In February, France, Germany, and Italy asked the European Commission to rethink rules on foreign investment in the European Union. This was a message to Beijing to enforce reciprocity in market access, and at a time when the two sides are negotiating a bilateral investment treaty. It is unlikely, however, that a pan-European screening mechanism similar to the Committee on Foreign Investment in the United States will see light in the near future. Europe is now the top destination of Chinese investments abroad, surpassing the United States. According to the China Global Investment Tracker, a joint project of the American Enterprise Institute and the Heritage Foundation, between 2005 and 2016 China invested nearly $164 billion in Europe. During that same period, it invested $103 billion in the United States.

With negotiations on the Transatlantic Trade and Investment Partnership in limbo, and the Trump administration’s focus on America First, Europeans feel they have been left alone to deal with an increasingly powerful China. The latter is luring EU members with the prospect of increased investments in their countries. Should President Trump not change course, the European Union and China are bound to get closer, despite their differences.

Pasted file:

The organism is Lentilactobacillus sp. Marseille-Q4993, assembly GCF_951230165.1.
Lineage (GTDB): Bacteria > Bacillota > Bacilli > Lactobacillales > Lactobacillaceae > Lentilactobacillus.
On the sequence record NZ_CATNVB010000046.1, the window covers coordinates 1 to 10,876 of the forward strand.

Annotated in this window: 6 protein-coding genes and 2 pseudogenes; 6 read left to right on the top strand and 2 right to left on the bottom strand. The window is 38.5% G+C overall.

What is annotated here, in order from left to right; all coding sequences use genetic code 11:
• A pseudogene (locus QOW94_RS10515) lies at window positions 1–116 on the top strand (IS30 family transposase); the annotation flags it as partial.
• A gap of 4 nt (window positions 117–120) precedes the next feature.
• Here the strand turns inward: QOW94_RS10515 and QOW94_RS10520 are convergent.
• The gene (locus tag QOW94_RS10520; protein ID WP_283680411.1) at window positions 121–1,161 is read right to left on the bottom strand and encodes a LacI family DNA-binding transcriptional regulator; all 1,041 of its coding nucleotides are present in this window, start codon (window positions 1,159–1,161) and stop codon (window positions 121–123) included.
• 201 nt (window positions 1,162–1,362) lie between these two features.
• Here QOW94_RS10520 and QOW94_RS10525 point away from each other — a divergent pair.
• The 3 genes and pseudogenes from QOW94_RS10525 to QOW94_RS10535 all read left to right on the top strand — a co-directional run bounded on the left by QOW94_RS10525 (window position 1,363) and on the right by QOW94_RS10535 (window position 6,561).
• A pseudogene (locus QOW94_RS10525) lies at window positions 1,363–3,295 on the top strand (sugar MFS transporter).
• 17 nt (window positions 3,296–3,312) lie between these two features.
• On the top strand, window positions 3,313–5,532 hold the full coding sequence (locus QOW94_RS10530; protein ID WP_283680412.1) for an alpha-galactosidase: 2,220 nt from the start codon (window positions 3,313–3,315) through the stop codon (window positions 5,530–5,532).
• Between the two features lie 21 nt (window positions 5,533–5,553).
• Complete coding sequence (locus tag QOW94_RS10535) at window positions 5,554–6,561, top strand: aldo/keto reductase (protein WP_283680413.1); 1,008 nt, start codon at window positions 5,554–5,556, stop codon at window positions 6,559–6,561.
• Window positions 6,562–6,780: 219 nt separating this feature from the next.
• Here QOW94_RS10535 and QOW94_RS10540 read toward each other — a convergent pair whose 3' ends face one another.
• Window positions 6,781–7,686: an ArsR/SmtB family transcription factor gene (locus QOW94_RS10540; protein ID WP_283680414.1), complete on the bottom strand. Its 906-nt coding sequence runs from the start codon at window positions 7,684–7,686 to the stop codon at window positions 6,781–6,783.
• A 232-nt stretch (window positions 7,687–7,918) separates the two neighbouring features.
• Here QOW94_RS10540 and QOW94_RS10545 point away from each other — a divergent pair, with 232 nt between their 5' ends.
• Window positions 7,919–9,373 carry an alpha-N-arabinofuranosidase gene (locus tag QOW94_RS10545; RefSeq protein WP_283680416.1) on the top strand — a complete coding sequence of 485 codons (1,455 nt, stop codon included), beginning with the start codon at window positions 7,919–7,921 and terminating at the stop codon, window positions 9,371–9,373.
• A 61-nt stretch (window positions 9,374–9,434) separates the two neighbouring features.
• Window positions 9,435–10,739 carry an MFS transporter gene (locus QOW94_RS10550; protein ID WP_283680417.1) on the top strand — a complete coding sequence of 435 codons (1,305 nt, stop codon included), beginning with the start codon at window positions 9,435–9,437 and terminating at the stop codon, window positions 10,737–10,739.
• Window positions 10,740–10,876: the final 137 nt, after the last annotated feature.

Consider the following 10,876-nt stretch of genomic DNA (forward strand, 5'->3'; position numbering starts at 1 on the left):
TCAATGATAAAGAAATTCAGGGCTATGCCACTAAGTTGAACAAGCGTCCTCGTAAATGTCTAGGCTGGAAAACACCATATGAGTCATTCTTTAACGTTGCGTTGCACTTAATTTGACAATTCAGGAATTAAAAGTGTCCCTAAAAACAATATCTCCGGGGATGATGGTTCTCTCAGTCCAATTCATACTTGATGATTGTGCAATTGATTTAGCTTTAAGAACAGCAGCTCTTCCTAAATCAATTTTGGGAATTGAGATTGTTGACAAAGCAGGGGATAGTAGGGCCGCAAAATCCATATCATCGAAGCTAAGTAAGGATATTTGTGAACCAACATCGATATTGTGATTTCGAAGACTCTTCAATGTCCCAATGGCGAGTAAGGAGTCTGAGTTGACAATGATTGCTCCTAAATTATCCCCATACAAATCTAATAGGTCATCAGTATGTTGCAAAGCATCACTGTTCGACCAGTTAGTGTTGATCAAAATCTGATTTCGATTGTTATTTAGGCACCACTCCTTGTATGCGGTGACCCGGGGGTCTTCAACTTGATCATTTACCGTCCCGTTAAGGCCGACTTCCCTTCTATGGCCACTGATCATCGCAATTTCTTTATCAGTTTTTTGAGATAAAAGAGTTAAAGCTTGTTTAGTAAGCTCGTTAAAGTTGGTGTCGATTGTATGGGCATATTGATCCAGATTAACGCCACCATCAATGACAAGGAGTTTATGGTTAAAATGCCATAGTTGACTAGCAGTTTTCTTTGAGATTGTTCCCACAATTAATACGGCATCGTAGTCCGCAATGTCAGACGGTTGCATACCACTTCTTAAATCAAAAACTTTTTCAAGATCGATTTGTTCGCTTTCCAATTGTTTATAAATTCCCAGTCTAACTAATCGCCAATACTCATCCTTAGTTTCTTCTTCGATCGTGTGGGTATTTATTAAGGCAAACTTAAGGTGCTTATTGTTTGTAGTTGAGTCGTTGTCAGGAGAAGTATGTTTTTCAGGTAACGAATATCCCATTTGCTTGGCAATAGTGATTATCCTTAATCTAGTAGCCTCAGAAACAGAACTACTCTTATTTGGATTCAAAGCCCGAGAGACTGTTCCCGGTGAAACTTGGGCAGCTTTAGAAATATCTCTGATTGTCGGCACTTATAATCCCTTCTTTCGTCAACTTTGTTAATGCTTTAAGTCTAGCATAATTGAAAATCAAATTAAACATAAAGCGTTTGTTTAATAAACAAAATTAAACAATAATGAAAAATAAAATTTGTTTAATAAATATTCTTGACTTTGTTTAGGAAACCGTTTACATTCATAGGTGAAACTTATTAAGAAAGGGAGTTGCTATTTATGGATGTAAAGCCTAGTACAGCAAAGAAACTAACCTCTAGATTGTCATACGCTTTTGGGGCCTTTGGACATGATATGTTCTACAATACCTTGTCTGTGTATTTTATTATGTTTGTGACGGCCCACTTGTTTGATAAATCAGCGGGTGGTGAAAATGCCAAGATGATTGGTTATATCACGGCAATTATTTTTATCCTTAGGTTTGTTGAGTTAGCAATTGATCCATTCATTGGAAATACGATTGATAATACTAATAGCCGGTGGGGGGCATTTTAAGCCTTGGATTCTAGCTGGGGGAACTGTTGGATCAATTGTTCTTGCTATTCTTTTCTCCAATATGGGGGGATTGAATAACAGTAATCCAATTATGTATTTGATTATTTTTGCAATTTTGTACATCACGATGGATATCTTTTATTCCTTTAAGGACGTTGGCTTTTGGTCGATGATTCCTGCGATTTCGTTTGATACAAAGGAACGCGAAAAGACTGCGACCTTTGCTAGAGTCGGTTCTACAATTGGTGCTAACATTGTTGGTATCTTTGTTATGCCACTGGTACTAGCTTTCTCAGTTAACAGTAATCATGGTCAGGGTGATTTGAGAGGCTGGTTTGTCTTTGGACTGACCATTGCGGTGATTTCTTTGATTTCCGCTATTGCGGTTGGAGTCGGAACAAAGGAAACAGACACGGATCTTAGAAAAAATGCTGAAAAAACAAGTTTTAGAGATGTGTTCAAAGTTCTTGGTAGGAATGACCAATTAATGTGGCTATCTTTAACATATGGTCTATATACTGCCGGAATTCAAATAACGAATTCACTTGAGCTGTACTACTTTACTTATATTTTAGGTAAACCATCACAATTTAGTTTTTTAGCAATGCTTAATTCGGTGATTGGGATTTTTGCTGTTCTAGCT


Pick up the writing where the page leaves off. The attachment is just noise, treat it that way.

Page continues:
An earlier and expanded version of this article was published in RealClearWorld

Feb 2017

China’s claims in the South China Sea: Implications for the West

In the last years there have been a number of semi-official declarations by Chinese policymakers and senior officials of the People’s Liberation Army which have asserted that the islands, shoals and waters in the South China Sea are now a “core national interest”, alongside Tibet and Taiwan. This is much more than a Chinese version of the United States’ nineteenth century’s Monroe Doctrine since it touches to the very heart of China’s national identity. For instance, in geography classes across the country, Chinese schoolchildren study maps of China’s territory including the entire South China Sea, where the nine-dash line is clearly marked out.